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Iceage: A night at the Opera House and the dawn of a new chapter

There are artists who crave the validation of an adoring crowd, and then there’s Iceage, a band that made their bones spitting in the face of obsequious performance. Led by frontman Elias Bender Rønnenfelt, Iceage are equally as happy playing to a willing audience as they are to bathe in the chaos of a show in flames. It’s that embrace of disorder that ironically fuels the cult following surrounding the Danish act, whose music transcends the labels arbitrarily tagged to it (which, over the course of their career, seem to vary from dark hardcore to country rock).

“It’s amazing when you walk out and you feel an energy and adulation, a willingness for the audience to cooperate, and they want to see you. But we’ve had so many years on the road and also at places where that would never happen, so our skin is rough. We used to seek rejection in playing, so that also gives you some chops, in a sense. I don’t think I need goodwill on the audience side to pull it off, but I might be more prone to taking things into the area of a train wreck.”

Rønnenfelt smirks when recalling if he’s ever intentionally sabotaged a show. “It has for sure happened, but it’s not the best thing to do…I suppose.”

It’s most likely not going to be a train wreck when Iceage perform in Sydney over the weekend, alongside some of their closest acquaintances as part of a showcase for VIVID Sydney presented by Scandinavian label Posh Isolation. Organised by Mitch Tolman from local group Low Life, Iceage will play The Studio at the Opera House before heading to dates across New Zealand and to Melbourne’s RISING Festival.

“The whole thing was mainly put together by Mitch, who plays in Low Life…I’ve known him for many years, and he DM’d me on Instagram: ‘Do you wanna play at the Opera House? I think I can fix this.’ I was like, ‘Do your worst.’ I had very little faith that it would actually happen. Then he wrote me again after some silence and had set everything in motion and I was like, ‘Holy fuck, you pulled it off’. 

“This two-day thing is a mixture between some people from Copenhagen that have always had a link with a hub of Australian people. There’s been a kinship that’s been present over the last decade. It’s a representation of this Danish-Australian bond…at the Opera House, of all places. It’s like playing the…fucking Eiffel Tower or something. It’s a landmark. I have no idea what the Opera House looks like on the inside, but I imagine kind of pretty.”

“It’s a representation of this Danish-Australian bond…at the Opera House, of all places”

What curator Mitch Tolman has done with the lineup over two nights at the Opera House not only consummates the Danish-Australian relationship but magnifies the unique chemical makeup of the Copenhagen scene that spawned not only Iceage but also their contemporaries like Lust For Youth and Croatian Amor. Seeing those artists on the same bill outside of Scandinavia is a sight to behold, and pays homage to collaborations of the past – like VÅR, which saw Rønnenfelt team up with Posh Isolation founder and Croatian Amor’s Loke Rahbek – and Marching Church, the latter being a moniker of Rønnenfelt’s which seems to have been laid to rest after two full-length albums.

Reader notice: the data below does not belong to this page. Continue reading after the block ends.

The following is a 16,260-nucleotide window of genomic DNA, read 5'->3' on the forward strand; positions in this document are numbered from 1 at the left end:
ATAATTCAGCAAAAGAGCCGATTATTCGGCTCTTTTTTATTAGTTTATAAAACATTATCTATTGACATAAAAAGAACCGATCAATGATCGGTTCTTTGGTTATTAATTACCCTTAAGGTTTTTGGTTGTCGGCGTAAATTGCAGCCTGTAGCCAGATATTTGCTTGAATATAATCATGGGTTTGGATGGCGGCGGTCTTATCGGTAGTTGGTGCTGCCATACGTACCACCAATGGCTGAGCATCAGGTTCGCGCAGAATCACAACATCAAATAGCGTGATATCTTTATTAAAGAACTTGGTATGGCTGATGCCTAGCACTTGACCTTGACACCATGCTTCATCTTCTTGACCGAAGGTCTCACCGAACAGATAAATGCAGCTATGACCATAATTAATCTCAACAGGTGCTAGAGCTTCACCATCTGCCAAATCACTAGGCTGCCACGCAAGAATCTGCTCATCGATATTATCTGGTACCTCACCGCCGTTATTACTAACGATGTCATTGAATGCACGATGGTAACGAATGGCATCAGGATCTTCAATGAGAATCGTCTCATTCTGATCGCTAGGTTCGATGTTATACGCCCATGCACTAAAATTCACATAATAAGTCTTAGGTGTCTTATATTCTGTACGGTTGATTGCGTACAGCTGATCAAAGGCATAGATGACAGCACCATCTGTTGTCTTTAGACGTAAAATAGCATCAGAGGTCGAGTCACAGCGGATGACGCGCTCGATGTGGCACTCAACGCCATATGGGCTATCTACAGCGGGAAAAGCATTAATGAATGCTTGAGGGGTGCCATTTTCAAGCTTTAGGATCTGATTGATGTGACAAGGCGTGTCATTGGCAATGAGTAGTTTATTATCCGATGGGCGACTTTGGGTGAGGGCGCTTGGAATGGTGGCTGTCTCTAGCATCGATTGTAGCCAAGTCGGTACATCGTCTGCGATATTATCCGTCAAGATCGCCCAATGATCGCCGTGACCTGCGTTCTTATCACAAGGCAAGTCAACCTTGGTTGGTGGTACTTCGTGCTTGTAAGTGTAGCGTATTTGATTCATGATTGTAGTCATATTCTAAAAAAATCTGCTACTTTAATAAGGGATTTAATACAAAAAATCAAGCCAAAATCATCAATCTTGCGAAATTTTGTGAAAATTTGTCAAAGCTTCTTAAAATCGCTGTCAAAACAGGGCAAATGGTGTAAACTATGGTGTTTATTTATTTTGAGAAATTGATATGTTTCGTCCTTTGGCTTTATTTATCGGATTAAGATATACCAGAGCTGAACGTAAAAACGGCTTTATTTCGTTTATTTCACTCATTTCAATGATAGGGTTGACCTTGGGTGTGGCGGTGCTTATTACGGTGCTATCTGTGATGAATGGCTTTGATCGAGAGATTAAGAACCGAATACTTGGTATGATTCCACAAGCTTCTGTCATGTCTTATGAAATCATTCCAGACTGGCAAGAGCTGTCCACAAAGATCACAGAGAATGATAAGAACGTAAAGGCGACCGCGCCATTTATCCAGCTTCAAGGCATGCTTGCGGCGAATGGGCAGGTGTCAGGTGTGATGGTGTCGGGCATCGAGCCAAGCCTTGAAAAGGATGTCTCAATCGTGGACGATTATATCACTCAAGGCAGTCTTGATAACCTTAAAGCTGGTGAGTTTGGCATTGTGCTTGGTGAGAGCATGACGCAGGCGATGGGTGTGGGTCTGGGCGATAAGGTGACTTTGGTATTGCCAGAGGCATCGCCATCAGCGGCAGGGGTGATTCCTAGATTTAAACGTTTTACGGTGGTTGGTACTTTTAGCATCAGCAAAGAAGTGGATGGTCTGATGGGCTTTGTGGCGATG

“All other projects are dead,” Rønnenfelt laughs. 

The saying goes that things fall apart so that other things can fall together. Among the latest entries to Rønnenfelt’s discography is likely to be a solo album born out of the pandemic, which Rønnenfelt is currently putting the final touches on. Fed up with Iceage not being able to tour, the frontman took matters into his own hands.

“I was just sick of that and I was like, ‘How can I still do what I do?’ I did an Instagram thing and made a public email and said, ‘I’ll play anywhere. Just write me, I’ll play.’ I had a summer where I was travelling alone all over Europe and playing all sorts of unforeseen places. I realised that with these acoustic shows, on the road, I could write and play it the next day. So, a collection of songs formed. They were meant for being played acoustically, but I built them out from there.

“It’s a whole record, and it’s at that phase where you can see the finish line and that everything is starting to make sense, so that’s nice. I’m gonna finish that when I return from down under.”

Anyone who has caught a glimpse of Rønnenfelt’s acoustic set already knows that a full-length is a hell of a prospect, and fans won’t be starved of having a record to spin for much longer. Rønnenfelt’s experiment has also fed into what the post-pandemic rebirth of Iceage will sound like, which, interestingly, sees the pendulum swing the other way.

“I feel like there’s been a surge in ideas for Iceage,” he admits. “That has for sure been sparked by having worked on this record…There’s almost a need to rediscover the power of Iceage…the explosiveness of it. I’ve been dealing with something that’s quite stripped back for a minute, so I want to see the loud and aggressive nature of what Iceage is capable of again. But I don’t know, fuck knows, it’s still early in the process so it could become many things.”

Posh Isolation Presents at Vivid LIVE

Saturday, June 3rd
HTRK, Lust For Youth (SE/DK), Croatian Amor (DK), YL Hooi
The Studio, Sydney Opera House
Tickets: Sydney Opera House

Sunday, June 4th
Iceage (DK), Low Life, DX
The Studio, Sydney Opera House
Tickets: Sydney Opera House

RVG, Iceage and Batrider at RISING

Wednesday, June 14th
Forum, Melbourne
Tickets: RISING Melbourne